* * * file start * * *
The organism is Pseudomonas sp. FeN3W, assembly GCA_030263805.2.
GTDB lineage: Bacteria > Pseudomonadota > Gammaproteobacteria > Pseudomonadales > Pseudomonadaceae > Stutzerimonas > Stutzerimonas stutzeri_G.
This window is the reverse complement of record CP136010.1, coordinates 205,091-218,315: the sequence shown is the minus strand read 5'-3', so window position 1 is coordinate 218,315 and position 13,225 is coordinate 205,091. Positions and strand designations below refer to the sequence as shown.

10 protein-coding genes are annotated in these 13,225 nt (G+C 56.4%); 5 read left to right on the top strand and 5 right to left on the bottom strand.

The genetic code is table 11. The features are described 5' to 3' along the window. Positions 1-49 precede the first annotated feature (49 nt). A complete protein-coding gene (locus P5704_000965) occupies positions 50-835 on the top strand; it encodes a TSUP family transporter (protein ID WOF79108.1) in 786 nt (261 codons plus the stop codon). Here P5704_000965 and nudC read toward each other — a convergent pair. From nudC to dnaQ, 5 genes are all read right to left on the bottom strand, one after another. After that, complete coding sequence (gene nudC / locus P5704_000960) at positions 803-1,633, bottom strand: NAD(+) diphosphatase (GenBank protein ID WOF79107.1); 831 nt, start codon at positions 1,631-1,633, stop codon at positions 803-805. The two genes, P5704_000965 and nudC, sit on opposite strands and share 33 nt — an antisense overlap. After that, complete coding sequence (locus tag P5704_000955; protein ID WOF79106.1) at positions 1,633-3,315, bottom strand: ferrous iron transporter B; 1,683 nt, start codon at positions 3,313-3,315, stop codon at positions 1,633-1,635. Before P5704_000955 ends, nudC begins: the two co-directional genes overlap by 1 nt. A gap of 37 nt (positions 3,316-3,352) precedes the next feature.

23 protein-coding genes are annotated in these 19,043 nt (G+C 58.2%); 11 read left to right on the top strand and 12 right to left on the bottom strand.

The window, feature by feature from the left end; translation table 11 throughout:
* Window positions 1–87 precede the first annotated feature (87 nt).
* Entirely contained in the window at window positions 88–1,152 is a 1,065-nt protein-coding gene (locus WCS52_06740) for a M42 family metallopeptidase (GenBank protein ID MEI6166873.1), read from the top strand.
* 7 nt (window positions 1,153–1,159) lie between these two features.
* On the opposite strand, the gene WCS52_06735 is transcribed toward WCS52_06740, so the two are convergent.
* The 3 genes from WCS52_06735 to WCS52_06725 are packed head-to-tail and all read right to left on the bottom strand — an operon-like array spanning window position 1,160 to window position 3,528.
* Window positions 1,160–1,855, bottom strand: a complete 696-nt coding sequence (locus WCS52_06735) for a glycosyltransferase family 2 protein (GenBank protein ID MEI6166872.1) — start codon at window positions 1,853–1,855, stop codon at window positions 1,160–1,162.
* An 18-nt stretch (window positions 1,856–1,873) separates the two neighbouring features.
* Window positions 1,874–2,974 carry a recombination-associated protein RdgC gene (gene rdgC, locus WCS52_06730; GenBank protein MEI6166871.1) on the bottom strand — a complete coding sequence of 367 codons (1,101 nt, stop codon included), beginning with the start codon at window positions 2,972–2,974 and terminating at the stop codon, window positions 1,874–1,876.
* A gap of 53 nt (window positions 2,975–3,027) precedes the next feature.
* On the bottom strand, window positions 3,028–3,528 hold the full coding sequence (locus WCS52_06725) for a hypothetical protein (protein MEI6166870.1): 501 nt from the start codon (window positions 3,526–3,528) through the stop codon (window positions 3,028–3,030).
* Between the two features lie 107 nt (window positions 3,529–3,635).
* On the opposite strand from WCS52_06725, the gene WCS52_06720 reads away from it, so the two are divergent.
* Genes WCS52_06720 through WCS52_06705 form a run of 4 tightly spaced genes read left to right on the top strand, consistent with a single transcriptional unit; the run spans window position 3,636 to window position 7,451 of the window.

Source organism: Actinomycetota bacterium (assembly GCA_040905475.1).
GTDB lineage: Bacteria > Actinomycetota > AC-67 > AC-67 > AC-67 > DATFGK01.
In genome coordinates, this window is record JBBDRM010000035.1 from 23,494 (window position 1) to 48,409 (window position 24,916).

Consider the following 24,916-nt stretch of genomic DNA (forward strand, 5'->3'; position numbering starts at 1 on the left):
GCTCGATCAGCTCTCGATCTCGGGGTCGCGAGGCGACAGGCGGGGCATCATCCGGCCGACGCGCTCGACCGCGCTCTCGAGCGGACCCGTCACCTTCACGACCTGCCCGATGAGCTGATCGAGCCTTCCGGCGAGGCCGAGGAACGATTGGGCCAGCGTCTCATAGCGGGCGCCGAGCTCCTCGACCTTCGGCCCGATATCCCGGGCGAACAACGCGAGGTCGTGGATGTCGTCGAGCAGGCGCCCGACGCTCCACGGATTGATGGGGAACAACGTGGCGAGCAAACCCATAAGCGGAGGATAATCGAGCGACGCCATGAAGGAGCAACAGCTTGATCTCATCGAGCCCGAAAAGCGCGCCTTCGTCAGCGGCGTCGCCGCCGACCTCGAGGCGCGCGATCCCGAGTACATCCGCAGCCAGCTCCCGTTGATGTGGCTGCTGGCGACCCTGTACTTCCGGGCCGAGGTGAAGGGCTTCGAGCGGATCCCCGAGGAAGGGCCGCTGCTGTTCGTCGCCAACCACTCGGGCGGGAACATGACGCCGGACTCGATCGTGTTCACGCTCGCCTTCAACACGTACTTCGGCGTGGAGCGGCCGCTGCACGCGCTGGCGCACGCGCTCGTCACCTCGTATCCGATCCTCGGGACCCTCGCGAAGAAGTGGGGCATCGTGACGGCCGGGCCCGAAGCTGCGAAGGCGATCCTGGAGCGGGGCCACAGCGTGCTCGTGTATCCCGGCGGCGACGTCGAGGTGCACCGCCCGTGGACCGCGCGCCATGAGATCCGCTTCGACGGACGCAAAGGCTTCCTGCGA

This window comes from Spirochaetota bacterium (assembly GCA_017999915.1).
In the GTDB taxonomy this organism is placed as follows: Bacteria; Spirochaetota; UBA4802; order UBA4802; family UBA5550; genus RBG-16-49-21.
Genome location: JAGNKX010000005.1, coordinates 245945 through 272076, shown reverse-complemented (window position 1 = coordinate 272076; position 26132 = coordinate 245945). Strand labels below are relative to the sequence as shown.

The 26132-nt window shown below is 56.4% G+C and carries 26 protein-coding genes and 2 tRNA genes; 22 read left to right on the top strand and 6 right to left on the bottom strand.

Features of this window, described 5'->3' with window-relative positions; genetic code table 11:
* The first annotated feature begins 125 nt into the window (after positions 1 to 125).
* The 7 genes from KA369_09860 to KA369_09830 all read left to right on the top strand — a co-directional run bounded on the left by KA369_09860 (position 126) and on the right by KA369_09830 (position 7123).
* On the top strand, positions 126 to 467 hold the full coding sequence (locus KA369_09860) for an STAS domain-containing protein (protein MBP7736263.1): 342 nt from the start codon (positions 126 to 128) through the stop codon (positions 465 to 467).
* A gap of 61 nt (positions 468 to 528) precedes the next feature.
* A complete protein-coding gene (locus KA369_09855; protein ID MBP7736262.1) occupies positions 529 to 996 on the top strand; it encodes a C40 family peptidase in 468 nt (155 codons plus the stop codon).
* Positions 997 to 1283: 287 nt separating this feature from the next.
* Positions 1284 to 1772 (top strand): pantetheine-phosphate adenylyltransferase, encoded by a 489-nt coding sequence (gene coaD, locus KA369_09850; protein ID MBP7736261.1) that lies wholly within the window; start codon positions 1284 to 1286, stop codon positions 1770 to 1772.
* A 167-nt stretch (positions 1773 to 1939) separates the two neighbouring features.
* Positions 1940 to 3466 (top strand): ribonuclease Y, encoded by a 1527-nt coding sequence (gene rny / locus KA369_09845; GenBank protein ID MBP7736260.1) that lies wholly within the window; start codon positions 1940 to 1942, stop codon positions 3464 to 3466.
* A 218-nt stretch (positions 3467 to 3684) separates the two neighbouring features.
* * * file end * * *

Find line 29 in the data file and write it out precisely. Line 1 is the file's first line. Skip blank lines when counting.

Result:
The 26132-nt window shown below is 56.4% G+C and carries 26 protein-coding genes and 2 tRNA genes; 22 read left to right on the top strand and 6 right to left on the bottom strand.